One of the things I find most intriguing about going to conferences is watching other speakers simply because their approach to the universe is so different to my own. Most go with the aim of confusing the attendees sufficiently that they believe the notion that said guru is indispensable and they must buy whatever they are offering them in order to navigate the investing world. Generally ( read almost always) there is no evidence to support any of the contentions that are being raised, just a load of homilies and half truths. The thing I found most interesting is the love affair that some presenters have with stocks. There is a staggering amount of anthropomorphising about stocks – such and such is a good stock because or I love this stock because. It reminds me of people who claim that their dog is a comedian because it rubs its arse on the carpet and then licks its balls in front of strangers. Your dog is just being a dog. The same is true of stocks and in fact I am surprised that some of the fundamentally oriented presenters didn’t start dry humping the lectern whenever they mentioned their favourite stock.
Part of the issue I have with this is the notion of the narrative fallacy – people are trapped by their own story. In my mind this raises a question I have never been able to get an answer to. How do you convince the market of your narrative? If we assume that the market is a voting machine what happens if the market does not agree with your belief structure about a given stock. Your affection for it will not in any way alter the trajectory of price. This in turn raises the awkward question of what is your plan B? As an example, consider this piece by Morningstar that dropped into my junk mail folder. It is a rather lengthy piece on ANZ’s growth strategy – whatever that might mean. The piece itself is a carefully contracted narrative but it doesn’t tell me what to do and when to do it. It gives me a story that I can feel confident repeating to myself or to others as a justification for whatever price action follows my decision. This is the crux of this sort of piece – it is simply a justification mechanism that appeals to my emotions as opposed to making a mechanical case for trading. A compelling justification can insulate me from both the need to take action and the emotional consequences of my action. I can simply either cling to the story or blame the story. Either way responsibility for my actions is abrogated to the narrative.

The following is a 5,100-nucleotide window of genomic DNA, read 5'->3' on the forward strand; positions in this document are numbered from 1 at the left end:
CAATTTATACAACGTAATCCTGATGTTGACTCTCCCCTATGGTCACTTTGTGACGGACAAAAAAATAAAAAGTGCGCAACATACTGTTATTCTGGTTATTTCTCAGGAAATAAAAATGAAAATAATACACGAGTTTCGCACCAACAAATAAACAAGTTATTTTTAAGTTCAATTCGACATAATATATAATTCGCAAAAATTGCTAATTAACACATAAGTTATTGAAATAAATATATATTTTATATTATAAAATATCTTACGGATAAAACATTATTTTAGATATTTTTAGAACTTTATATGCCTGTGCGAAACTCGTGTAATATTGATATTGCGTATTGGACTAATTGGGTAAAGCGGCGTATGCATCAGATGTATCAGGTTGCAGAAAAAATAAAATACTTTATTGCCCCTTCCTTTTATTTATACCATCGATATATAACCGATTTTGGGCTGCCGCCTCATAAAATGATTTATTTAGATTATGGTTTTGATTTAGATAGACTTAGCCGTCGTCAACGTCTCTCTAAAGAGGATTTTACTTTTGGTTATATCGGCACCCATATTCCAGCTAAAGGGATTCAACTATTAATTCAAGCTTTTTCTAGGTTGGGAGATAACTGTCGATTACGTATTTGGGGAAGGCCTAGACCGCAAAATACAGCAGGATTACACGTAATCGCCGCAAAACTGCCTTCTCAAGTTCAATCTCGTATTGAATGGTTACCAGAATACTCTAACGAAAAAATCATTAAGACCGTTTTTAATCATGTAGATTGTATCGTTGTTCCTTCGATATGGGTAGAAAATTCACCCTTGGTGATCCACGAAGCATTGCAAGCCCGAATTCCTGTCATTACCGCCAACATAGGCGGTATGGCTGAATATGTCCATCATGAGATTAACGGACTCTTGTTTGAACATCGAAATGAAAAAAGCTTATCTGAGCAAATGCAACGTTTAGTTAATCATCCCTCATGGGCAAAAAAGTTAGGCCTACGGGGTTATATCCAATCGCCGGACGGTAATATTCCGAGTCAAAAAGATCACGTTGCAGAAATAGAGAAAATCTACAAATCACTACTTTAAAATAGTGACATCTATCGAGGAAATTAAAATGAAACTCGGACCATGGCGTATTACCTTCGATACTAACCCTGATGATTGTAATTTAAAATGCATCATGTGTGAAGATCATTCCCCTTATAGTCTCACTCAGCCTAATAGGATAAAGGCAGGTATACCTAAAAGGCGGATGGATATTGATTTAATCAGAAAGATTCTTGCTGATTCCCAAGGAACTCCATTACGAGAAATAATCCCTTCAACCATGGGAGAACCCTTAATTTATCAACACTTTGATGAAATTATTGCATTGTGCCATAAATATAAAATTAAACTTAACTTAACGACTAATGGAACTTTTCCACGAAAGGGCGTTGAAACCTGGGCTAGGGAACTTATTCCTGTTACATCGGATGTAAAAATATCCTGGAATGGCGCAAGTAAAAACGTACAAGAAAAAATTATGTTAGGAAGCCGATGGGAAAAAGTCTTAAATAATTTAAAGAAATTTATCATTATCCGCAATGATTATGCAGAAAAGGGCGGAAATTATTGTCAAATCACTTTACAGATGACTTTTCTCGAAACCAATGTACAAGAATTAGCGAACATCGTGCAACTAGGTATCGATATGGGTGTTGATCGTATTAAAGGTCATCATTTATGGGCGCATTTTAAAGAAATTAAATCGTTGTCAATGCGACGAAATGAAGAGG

After seeing this piece I decided to have a look at ANZ to see what if anything I could glean just by looking at the actual data of price – what was the market telling me about its perception of the company. The first thing to do was to look at it in light of the other four banks and as can be seen from the chart below ANZ has not really been the stand out performer over the past 90 months. That honour goes to CBA with NAB bringing up the rear.
This tells me that the market doesn’t necessarily agree with the narrative being put forward by Morningstar. The interesting thing to note is that fundamental analysts all draw their information from the same sources, either Thompson/Reuters or Bloomberg. Therefore they all know the same things and the market knows the things they know and then it decides on the veracity of their belief. Which again raises the uncomfortable question of how to you convince the market that your story is the right story. To adopt such a position is in some ways the height of arrogance since you believe that your view is the correct one in the face of what the market says. As an example at the 2012 version of the same conference someone asked one of the presenters what they thought of WES. He proudly stated that he wouldn’t buy the stock because his valuation method valued the stock at $4.00 – at the time it was trading at around $30. A year later it was $43. The narrative is a powerful and compelling piece of our psychology – it is also a completely useless piece of the trading puzzle.